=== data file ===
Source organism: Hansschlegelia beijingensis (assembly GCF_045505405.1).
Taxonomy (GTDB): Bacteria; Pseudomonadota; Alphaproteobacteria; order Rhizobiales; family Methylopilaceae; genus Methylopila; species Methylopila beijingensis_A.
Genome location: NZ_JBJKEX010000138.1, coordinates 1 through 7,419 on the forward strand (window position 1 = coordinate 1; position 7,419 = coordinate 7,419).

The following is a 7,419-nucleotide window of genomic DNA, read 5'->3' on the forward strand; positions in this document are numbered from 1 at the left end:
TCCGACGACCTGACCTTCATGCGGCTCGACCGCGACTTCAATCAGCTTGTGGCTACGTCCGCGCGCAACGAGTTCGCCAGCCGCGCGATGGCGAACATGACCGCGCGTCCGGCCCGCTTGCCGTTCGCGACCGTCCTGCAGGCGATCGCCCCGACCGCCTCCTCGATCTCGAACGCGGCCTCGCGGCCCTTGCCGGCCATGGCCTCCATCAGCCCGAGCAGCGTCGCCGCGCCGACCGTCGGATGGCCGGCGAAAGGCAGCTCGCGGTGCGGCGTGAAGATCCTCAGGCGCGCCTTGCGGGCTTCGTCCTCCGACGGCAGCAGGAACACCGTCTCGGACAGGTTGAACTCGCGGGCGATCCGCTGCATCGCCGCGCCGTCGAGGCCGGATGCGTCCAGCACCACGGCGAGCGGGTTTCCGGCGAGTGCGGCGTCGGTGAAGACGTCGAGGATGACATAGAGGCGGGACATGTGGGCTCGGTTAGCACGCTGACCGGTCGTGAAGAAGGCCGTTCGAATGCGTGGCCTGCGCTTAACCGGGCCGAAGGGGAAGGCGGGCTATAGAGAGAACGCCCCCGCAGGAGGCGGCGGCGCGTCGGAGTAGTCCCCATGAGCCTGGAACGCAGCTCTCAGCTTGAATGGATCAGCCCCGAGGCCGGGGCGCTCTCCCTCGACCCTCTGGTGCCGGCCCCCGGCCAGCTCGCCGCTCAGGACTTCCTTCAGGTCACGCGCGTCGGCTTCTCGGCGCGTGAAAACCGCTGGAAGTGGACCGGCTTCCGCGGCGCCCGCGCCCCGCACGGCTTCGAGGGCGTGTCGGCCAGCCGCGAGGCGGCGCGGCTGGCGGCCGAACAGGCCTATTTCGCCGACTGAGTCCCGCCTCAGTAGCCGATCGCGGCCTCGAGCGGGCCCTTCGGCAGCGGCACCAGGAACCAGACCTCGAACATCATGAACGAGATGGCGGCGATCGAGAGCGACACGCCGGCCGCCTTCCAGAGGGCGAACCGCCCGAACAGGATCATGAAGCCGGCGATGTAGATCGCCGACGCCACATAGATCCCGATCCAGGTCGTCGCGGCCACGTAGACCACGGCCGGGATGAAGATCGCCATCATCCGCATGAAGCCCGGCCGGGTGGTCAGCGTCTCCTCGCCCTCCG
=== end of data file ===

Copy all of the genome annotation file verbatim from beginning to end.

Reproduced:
Source organism: Hansschlegelia beijingensis (assembly GCF_045505405.1).
Taxonomy (GTDB): Bacteria; Pseudomonadota; Alphaproteobacteria; order Rhizobiales; family Methylopilaceae; genus Methylopila; species Methylopila beijingensis_A.
Genome location: NZ_JBJKEX010000138.1, coordinates 1 through 7,419 on the forward strand (window position 1 = coordinate 1; position 7,419 = coordinate 7,419).

The following is a 7,419-nucleotide window of genomic DNA, read 5'->3' on the forward strand; positions in this document are numbered from 1 at the left end:
TCCGACGACCTGACCTTCATGCGGCTCGACCGCGACTTCAATCAGCTTGTGGCTACGTCCGCGCGCAACGAGTTCGCCAGCCGCGCGATGGCGAACATGACCGCGCGTCCGGCCCGCTTGCCGTTCGCGACCGTCCTGCAGGCGATCGCCCCGACCGCCTCCTCGATCTCGAACGCGGCCTCGCGGCCCTTGCCGGCCATGGCCTCCATCAGCCCGAGCAGCGTCGCCGCGCCGACCGTCGGATGGCCGGCGAAAGGCAGCTCGCGGTGCGGCGTGAAGATCCTCAGGCGCGCCTTGCGGGCTTCGTCCTCCGACGGCAGCAGGAACACCGTCTCGGACAGGTTGAACTCGCGGGCGATCCGCTGCATCGCCGCGCCGTCGAGGCCGGATGCGTCCAGCACCACGGCGAGCGGGTTTCCGGCGAGTGCGGCGTCGGTGAAGACGTCGAGGATGACATAGAGGCGGGACATGTGGGCTCGGTTAGCACGCTGACCGGTCGTGAAGAAGGCCGTTCGAATGCGTGGCCTGCGCTTAACCGGGCCGAAGGGGAAGGCGGGCTATAGAGAGAACGCCCCCGCAGGAGGCGGCGGCGCGTCGGAGTAGTCCCCATGAGCCTGGAACGCAGCTCTCAGCTTGAATGGATCAGCCCCGAGGCCGGGGCGCTCTCCCTCGACCCTCTGGTGCCGGCCCCCGGCCAGCTCGCCGCTCAGGACTTCCTTCAGGTCACGCGCGTCGGCTTCTCGGCGCGTGAAAACCGCTGGAAGTGGACCGGCTTCCGCGGCGCCCGCGCCCCGCACGGCTTCGAGGGCGTGTCGGCCAGCCGCGAGGCGGCGCGGCTGGCGGCCGAACAGGCCTATTTCGCCGACTGAGTCCCGCCTCAGTAGCCGATCGCGGCCTCGAGCGGGCCCTTCGGCAGCGGCACCAGGAACCAGACCTCGAACATCATGAACGAGATGGCGGCGATCGAGAGCGACACGCCGGCCGCCTTCCAGAGGGCGAACCGCCCGAACAGGATCATGAAGCCGGCGATGTAGATCGCCGACGCCACATAGATCCCGATCCAGGTCGTCGCGGCCACGTAGACCACGGCCGGGATGAAGATCGCCATCATCCGCATGAAGCCCGGCCGGGTGGTCAGCGTCTCCTCGCCCTCCG